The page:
Ethiopian conservation project winner of first UIAA Mountain Protection Award
The Menz-Guassa Community Conservation Area is located in the northern Ethiopian highlands (Photo: Jeff Kerby for UIAA)
The Menz-Guassa Community Conservation Area (GCCA) situated in the northern highlands of Ethiopia is the first recipient of the UIAA Mountain Protection Award.
“The Menz-Guassa Community Conservation Area is an impressively-crafted project that effectively brings together a wide range of diverse stakeholders to preserve and protect the outstanding natural and cultural resources of this mountainous region of Ethiopia,” said Linda McMillan, president of the UIAA Mountain Protection Commission.
“In choosing Menz-Guassa Community Conservation Area, we considered the important work done through the project to protect both the significant natural and cultural resources of that biodiverse region. Of special value was their success in empowering the indigenous communities to manage and benefit directly from the sustainable tourism development in that area,” said McMillan.
Since 2009, the GCCA has seen a steady growth in the number of visitors, under an innovative management plan where a council of community elders who represent nine communities oversees an administrative executive board.
The conservation area was created in 2003 to protect both a diverse region with rare animals such as the Ethiopian wolf, Gelada baboon, and Ankober Serin, as well as a response to the problem of illegal grazing on environmentally sensitive grasslands. The conservation plan today is based on centuries’ old local Qero communal system of grassland management.
Income generated through ecotourism projects to replace illegal grass cutting includes locally managed tourist bungalows and guided trips. Profit is re-invested in the community with 60 per cent of revenue going to community development projects such as schools, teaching supplies, scholarships and health care, while the remaining 40 per cent is re-invested in tourism infrastructure and maintenance.
“This UIAA Mountain Protection Award will be one of the important milestones in GCCA and the ongoing mountain protection in the area,” said Biniyam Admassu, Tourism Development Technical Advisor with the GCCA.
McMillan said The GCCA proposal was one of seven projects nominated for the award from countries in Africa, Asia, Europe, and South America, clearly reflecting the global scope of the new Mountain Protection Award sponsored by Western University in Azerbaijan.
“We are extremely proud of the variety and calibre of projects that have been submitted for the UIAA Mountain Protection,” said Husein Bagirov, former director of Western University. “Mountain environments are under extreme pressure these days as more and more tourists visit. It is important that we recognize and support international best practices in sustainable ecotourism.”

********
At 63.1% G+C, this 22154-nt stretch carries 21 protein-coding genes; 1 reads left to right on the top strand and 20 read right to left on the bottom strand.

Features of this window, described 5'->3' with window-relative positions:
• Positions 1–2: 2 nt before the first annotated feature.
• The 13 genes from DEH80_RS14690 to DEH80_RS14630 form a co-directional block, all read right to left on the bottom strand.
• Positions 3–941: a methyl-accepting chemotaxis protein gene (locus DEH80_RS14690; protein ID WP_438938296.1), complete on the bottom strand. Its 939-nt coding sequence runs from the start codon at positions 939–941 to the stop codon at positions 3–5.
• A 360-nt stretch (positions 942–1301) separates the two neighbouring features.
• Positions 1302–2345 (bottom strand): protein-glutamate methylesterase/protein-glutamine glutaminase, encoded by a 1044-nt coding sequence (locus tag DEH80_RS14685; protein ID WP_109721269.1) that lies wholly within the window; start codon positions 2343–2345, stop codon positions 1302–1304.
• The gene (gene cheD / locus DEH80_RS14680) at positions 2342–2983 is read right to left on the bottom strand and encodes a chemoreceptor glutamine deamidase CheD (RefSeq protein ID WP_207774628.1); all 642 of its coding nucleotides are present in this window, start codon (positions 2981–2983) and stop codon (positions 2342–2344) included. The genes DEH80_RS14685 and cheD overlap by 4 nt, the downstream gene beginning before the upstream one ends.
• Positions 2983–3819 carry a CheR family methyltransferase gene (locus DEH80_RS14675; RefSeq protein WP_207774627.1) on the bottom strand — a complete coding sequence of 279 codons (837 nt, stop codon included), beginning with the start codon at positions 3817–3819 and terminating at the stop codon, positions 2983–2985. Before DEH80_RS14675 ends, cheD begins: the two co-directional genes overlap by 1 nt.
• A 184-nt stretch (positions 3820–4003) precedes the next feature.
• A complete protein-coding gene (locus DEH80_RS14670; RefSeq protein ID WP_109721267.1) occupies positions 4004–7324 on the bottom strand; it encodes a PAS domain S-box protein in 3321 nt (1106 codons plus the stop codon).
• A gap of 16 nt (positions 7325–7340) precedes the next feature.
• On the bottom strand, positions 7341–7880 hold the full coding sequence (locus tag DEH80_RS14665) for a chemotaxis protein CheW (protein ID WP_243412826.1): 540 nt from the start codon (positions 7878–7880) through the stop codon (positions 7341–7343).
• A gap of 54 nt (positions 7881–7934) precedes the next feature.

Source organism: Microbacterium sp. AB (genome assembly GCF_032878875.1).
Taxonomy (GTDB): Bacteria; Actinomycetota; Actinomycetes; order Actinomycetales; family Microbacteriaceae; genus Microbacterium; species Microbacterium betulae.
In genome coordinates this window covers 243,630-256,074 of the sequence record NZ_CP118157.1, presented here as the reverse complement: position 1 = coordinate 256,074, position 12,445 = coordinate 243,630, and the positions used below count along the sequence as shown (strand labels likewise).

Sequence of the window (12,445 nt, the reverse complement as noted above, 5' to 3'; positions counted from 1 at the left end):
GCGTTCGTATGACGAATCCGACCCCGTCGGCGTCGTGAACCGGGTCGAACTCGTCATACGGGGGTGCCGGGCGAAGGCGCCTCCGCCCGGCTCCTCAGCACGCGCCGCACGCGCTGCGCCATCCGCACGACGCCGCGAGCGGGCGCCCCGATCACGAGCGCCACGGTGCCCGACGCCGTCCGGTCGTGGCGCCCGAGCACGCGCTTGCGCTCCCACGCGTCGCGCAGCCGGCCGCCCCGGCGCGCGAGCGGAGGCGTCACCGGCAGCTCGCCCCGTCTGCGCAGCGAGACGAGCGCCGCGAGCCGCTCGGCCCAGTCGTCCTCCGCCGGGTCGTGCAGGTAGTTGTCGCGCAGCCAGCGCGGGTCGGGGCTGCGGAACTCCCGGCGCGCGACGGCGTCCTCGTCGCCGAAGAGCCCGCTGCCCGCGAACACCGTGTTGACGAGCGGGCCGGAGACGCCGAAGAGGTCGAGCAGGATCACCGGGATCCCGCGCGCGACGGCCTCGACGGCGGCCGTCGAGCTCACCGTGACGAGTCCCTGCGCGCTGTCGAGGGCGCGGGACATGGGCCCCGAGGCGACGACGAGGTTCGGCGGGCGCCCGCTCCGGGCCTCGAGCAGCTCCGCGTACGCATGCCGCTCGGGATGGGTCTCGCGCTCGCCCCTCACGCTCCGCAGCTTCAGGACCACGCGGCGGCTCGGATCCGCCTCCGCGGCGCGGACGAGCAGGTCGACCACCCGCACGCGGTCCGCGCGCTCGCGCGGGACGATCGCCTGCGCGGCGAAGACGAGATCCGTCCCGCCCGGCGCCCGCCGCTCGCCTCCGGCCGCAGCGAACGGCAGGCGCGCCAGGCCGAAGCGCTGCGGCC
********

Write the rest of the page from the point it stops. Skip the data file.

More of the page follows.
“We are confident that the UIAA Mountain Protection Award will become the standard bearer for international best practices in sustainable ecotourism,” said Bagirov.
Tourism is managed through in a way that is managed by and benefits the local community (Photo: Biniyam Admassu for UIAA)
About the Menz-Guassa Community Conservation Area (GCCA)
The Menz-Guassa Community Conservation Area is a community-based association located in the Afroalpine highlands of northern Ethiopia. Dominated by steep valleys and plateau reliefs, this area encompasses grasslands, watersheds and rare animals (Ethiopian wolf, Gelada baboon, Ankober Serin). By combining sustainable conservation with local tourism management, the ecotourism project of the Menz-Guassa Community Conservation Area creates an opportunity for its communities to protect their environment and increase their economic self-sufficiency.
About the UIAA Mountain Protection Commission
Since it was founded in 1969, the Mountain Protection Commission has worked to protect the mountains – one of the last natural, unspoilt and free spaces on earth. The goal is to ensure that the mountains will still be there to enjoy for future generations of mountaineers and mountain people.
The UIAA was founded in 1932 and has a global presence on five continents with 80 member associations in 50 countries representing about 2.5 million people. The organization’s mission is to promote the growth and protection of mountaineering and climbing worldwide, advance safe and ethical mountain practices and promote responsible access, culture and environmental protection.
The organization operates through the work of its commissions which make recommendations, set policy and advocate on behalf of the mountaineering community. The UIAA is recognized by the International Olympic Committee for mountaineering and climbing.
Menz Village (Photo: Marshal Xavier for UIAA)
2013 NOMINATED PROJECTS
- Respect the mountains Netherlands
- La Paz on Foot (Peru)
- Keep Wild Mountain Wilderness (Switzerland)
- AlpenTaxi Mountain Wilderness (Switzerland)
- Guassa Community (Ethiopia)
- CAMAT Chitral (Pakistan)
- Eco Expeditions Asian Trekkking (Nepal)